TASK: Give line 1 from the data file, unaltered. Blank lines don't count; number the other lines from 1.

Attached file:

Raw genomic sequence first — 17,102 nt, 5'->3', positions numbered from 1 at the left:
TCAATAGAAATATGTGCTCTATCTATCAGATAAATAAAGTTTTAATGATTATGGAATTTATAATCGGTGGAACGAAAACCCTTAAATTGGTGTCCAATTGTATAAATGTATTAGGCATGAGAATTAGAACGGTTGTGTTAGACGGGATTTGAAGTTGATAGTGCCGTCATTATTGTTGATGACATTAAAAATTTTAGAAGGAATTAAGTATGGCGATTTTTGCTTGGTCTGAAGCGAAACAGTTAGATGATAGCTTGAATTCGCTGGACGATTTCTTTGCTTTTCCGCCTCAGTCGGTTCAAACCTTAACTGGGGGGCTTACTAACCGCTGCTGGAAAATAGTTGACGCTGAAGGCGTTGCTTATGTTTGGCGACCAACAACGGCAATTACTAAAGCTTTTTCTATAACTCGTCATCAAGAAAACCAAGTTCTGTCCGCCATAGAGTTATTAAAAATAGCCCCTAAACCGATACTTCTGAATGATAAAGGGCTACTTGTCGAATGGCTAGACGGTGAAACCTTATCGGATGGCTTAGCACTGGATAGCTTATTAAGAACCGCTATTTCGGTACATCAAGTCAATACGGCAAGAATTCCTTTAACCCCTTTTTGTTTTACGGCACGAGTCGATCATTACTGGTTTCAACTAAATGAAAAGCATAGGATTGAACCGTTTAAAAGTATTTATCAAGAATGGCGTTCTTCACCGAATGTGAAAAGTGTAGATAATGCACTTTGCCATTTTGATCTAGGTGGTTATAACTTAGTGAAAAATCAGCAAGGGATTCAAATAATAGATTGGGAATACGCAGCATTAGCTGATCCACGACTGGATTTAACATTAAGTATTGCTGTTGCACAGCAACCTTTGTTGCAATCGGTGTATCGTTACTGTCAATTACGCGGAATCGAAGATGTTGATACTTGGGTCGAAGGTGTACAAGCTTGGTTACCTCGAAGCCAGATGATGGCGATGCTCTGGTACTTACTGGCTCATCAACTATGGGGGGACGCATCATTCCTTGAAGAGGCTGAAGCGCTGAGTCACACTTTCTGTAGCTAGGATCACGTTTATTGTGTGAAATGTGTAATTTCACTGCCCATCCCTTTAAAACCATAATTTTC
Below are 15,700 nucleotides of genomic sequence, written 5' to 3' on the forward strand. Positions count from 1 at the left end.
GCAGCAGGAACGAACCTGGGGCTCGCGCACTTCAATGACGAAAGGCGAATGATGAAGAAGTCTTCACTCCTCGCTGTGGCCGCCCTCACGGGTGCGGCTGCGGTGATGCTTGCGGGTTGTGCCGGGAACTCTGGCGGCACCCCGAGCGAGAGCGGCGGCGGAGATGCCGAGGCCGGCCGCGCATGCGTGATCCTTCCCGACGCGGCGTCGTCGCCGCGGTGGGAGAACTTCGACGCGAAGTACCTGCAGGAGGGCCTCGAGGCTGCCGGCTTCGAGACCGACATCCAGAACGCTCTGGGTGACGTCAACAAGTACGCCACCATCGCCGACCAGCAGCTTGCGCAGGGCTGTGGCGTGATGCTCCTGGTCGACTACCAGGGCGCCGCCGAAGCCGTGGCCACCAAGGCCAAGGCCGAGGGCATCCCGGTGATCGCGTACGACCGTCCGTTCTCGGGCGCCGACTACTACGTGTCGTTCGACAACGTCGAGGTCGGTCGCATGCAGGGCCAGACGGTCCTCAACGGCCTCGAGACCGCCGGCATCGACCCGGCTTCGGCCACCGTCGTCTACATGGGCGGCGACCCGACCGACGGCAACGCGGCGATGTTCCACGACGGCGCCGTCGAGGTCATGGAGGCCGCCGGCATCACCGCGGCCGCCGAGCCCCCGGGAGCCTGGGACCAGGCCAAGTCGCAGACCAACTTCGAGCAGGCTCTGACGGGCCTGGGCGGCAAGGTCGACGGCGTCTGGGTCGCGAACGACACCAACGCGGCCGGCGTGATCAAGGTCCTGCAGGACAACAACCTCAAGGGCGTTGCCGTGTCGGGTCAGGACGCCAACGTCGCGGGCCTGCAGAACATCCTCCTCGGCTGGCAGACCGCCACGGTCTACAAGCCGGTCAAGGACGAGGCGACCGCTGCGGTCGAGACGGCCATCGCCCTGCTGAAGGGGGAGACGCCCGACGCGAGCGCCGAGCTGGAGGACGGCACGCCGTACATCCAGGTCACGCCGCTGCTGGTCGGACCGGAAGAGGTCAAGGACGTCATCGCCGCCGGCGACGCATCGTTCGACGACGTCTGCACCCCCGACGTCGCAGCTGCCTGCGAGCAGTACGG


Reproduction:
Raw genomic sequence first — 17,102 nt, 5'->3', positions numbered from 1 at the left: